Sydney woman Holly Hartson was diagnosed with Type 1 diabetes when she was six years old and said the condition has “consumed” her and her loved ones ever since.
“There’s just no break ever,” Hartson told 9news.com.au.
“It affects every single part of my life.”
The now 28-year-old wants people to understand that while living with diabetes has its challenges, “a very happy, healthy life” is possible.
“It’s not, you know, a life sentence,” Hartson laughed.
“You can still do everything you want to do.”
“You just have to learn how to do it differently,” she said.
Hartson is a nurse and a diabetes educator who has made it her mission to advocate and care for people living with the condition.
“I’ve spent a significant part of my lifespan inside medical care, and I’ve had amazing educators in the past, some of whom had diabetes, some of whom didn’t – all were amazing,” she said.
“I just found those that did have diabetes had a level of understanding that you just honestly can’t replicate.”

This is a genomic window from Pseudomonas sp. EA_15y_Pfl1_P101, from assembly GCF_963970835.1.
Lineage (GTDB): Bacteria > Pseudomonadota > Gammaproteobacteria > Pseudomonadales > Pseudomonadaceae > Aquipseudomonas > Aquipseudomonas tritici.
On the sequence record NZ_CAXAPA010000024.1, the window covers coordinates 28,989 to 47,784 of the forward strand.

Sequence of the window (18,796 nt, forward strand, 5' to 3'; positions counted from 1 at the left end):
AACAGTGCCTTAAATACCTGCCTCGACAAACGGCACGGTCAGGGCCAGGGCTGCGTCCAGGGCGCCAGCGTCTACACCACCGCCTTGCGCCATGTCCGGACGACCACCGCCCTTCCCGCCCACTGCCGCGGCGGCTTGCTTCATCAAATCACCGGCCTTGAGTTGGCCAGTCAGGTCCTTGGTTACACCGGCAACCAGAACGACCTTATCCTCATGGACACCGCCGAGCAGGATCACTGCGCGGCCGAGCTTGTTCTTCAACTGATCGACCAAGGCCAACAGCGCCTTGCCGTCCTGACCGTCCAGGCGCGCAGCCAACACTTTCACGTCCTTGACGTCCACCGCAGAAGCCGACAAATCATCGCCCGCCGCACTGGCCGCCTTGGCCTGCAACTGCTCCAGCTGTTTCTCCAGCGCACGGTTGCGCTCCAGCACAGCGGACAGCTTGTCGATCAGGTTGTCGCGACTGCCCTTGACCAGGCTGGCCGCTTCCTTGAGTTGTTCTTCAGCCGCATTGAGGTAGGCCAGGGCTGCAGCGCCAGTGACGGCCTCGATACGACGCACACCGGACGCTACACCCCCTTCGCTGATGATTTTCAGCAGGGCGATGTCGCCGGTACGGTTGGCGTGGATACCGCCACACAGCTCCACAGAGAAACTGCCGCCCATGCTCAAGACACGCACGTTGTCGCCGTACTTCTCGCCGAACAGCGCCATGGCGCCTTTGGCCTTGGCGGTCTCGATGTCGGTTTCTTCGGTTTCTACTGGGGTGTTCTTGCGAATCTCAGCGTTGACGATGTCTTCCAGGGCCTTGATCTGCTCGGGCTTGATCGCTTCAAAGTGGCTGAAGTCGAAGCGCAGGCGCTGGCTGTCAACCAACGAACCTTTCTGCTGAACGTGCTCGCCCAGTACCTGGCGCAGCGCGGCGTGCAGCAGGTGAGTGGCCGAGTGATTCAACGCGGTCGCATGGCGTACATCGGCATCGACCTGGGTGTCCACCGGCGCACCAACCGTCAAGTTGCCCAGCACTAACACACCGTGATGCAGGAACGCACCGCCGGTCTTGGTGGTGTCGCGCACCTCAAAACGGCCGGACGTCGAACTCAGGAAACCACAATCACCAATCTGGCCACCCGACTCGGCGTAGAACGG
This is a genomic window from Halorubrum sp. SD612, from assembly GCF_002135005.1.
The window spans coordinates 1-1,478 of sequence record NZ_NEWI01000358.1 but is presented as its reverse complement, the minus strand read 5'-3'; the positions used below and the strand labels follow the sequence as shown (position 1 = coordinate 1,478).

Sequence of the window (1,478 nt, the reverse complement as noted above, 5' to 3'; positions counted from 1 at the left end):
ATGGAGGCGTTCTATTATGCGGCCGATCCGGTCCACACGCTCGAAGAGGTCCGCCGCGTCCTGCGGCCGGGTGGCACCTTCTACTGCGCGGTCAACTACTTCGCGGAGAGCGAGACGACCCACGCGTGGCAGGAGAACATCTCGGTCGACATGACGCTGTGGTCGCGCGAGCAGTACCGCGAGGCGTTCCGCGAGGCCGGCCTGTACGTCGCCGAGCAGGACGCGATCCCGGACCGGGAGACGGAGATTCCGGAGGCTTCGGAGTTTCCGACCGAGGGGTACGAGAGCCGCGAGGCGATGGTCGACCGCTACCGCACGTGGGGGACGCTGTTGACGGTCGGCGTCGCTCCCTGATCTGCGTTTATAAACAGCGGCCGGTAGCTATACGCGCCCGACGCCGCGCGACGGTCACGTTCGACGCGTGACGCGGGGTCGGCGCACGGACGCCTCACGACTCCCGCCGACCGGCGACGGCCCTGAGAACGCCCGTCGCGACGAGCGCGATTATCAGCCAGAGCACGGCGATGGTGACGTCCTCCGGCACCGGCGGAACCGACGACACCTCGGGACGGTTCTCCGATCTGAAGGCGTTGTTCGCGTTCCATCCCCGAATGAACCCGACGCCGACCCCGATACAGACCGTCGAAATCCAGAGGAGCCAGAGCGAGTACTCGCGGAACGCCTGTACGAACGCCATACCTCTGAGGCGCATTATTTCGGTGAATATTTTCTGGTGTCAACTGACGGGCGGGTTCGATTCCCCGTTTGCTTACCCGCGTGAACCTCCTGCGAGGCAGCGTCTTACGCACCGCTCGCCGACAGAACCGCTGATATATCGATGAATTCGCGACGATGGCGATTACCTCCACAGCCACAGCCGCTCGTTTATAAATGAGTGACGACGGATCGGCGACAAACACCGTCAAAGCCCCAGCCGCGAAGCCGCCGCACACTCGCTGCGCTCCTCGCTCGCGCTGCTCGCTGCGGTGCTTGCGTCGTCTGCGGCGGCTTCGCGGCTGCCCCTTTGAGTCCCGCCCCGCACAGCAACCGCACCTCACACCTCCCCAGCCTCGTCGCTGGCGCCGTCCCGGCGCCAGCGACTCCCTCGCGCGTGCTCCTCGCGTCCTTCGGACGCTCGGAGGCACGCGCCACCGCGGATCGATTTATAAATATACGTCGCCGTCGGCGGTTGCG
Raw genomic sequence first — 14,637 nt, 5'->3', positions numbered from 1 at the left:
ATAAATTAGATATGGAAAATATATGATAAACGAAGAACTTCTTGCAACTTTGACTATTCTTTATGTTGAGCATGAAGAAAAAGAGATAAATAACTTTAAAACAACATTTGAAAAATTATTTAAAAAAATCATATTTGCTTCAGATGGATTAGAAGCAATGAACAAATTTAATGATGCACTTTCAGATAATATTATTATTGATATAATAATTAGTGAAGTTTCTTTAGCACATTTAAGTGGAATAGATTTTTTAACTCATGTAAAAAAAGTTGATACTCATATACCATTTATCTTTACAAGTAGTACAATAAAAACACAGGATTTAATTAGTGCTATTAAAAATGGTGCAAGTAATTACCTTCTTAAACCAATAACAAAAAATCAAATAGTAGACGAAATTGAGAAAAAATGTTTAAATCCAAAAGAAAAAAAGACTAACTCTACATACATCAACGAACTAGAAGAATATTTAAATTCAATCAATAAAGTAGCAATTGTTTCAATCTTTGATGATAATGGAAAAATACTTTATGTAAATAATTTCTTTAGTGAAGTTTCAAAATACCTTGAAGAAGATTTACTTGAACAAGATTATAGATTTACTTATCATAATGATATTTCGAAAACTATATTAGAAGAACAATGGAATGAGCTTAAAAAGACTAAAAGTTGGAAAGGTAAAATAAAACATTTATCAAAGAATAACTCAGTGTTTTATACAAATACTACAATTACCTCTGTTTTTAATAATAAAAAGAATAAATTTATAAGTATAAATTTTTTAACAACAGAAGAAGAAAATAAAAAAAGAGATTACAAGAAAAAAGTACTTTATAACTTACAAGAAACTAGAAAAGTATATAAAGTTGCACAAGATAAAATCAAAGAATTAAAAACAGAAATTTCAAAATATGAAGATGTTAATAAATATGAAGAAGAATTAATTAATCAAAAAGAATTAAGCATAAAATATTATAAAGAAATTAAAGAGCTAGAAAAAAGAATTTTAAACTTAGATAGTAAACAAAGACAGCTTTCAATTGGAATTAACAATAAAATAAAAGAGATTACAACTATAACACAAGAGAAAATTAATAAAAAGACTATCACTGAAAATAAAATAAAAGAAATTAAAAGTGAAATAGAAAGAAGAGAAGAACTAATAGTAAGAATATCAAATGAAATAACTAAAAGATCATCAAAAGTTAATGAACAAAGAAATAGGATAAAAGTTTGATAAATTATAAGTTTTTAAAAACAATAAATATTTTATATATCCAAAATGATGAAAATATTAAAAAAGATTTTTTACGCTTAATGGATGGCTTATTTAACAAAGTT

“So, if I’m living with this condition, I might as well make the most of it and help others.”
A recent study has revealed that the number of people being diagnosed with diabetes is rapidly increasing nationwide.
Data from the Australian Institute of Health and Welfare (AIHW) shows more than 1.3 million Australians were diagnosed with a form of diabetes between 2000 and 2020.
That number tripled over 20 years from 460,000, with 175 Australians diagnosed with diabetes each day.
According to the AIHW, that’s almost 64,000 people each year and one person every eight minutes.
“Numbers have stabilised in the last decade, however, 1 in 20 Australians were living with the condition in 2020,’ said AIHW spokesperson Richard Juckes.
Diabetes is a chronic condition marked by high levels of glucose in the blood.
It is caused by either the inability to produce insulin or by the body not being able to use insulin effectively.
Source by: https://www.9news.com.au/